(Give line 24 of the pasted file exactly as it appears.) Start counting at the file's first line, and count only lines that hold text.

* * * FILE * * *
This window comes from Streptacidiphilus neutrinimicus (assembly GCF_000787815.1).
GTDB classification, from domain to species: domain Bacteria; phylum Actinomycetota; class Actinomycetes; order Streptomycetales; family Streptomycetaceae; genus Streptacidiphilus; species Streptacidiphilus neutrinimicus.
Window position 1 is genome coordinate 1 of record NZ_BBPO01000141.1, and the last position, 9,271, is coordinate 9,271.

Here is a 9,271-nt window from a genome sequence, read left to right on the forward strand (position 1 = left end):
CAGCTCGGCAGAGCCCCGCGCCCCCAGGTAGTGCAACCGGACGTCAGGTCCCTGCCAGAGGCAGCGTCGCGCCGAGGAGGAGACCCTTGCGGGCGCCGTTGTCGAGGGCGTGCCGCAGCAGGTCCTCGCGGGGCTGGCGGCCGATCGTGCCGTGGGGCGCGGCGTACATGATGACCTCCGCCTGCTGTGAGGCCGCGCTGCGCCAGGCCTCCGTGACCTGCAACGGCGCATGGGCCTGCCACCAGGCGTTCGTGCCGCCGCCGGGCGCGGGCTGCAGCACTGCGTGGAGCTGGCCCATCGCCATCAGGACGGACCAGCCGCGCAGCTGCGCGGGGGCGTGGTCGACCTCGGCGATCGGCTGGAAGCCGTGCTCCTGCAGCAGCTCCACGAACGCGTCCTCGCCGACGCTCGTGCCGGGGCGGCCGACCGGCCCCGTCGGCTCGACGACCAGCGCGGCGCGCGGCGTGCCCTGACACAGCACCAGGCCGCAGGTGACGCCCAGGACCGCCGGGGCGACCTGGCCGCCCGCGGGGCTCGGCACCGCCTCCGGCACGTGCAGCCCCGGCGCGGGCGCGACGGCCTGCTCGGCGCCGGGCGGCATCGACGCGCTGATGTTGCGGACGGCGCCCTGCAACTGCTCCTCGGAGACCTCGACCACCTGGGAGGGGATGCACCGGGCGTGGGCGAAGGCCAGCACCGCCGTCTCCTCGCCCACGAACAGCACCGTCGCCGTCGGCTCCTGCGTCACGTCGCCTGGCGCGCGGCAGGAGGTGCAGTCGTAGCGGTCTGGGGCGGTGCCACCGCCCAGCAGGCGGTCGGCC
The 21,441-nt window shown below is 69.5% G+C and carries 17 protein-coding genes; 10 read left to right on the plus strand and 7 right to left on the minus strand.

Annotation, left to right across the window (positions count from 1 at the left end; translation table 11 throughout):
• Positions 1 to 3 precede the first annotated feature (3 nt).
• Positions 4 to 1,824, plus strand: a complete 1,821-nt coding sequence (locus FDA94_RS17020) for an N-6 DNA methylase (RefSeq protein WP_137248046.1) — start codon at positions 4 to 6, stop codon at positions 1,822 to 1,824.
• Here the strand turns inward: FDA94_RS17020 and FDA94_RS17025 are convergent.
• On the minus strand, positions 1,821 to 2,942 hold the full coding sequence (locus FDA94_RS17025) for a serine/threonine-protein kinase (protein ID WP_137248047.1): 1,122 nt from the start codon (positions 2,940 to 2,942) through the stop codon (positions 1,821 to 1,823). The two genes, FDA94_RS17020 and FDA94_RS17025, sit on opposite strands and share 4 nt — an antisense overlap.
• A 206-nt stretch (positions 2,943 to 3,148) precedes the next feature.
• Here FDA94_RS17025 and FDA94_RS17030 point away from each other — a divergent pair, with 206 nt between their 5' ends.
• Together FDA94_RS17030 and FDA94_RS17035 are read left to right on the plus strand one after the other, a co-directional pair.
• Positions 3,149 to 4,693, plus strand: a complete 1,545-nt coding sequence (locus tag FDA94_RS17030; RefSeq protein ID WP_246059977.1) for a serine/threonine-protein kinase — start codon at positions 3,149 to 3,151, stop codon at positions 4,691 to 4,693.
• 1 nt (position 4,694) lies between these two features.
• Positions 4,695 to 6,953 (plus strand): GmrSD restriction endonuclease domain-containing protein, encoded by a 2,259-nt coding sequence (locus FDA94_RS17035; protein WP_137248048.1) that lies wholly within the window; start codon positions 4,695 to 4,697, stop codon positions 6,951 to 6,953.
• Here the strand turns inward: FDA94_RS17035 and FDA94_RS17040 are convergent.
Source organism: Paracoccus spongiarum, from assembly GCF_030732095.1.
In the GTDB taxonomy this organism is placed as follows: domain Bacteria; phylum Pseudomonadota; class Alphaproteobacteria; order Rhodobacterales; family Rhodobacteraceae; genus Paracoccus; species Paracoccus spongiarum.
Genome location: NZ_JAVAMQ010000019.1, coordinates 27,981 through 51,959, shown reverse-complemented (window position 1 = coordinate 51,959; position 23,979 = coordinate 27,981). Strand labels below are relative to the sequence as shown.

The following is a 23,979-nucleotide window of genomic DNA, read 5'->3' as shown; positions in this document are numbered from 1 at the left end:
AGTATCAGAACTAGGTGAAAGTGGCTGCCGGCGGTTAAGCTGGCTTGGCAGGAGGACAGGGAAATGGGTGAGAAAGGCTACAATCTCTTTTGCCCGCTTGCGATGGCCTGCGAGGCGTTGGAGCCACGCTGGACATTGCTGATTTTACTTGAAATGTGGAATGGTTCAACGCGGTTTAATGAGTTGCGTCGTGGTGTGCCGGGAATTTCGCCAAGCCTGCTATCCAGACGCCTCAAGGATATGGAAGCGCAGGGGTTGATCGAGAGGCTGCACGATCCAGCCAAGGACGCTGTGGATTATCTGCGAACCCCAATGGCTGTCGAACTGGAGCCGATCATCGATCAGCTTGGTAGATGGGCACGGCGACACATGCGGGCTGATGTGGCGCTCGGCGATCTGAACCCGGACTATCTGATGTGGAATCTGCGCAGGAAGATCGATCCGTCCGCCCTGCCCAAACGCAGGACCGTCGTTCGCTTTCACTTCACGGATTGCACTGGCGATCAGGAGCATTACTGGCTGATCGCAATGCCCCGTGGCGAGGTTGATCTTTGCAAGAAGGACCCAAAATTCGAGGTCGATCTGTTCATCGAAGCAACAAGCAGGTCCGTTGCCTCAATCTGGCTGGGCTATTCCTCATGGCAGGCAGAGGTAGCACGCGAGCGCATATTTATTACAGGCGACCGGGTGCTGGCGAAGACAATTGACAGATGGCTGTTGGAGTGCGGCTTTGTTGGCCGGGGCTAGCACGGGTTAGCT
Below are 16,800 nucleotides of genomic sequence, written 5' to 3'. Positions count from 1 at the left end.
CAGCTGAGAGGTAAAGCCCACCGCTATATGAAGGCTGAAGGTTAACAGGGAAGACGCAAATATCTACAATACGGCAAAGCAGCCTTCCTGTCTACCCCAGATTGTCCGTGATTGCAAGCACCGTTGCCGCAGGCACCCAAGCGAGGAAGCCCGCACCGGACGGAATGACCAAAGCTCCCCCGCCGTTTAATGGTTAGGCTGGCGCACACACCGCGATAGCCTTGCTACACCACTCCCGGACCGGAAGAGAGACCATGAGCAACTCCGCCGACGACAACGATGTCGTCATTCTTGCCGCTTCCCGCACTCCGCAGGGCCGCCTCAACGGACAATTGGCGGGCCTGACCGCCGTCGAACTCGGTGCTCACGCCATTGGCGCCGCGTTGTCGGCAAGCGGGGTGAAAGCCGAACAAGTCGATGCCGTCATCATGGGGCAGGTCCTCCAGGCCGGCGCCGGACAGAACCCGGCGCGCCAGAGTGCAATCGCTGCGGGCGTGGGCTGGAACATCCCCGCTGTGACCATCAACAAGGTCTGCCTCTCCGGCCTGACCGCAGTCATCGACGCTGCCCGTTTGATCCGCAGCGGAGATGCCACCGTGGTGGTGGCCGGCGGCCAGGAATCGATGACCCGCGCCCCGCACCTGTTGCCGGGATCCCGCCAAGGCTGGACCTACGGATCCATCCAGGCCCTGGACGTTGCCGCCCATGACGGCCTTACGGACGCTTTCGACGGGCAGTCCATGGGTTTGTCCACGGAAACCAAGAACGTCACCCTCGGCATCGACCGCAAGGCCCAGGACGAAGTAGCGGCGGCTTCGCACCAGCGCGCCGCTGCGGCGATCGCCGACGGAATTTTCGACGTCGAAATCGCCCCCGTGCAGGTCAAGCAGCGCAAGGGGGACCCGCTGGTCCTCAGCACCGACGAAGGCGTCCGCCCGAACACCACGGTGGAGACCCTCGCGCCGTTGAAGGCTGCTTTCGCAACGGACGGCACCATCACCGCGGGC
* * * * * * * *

Below are 16,800 nucleotides of genomic sequence, written 5' to 3'. Positions count from 1 at the left end.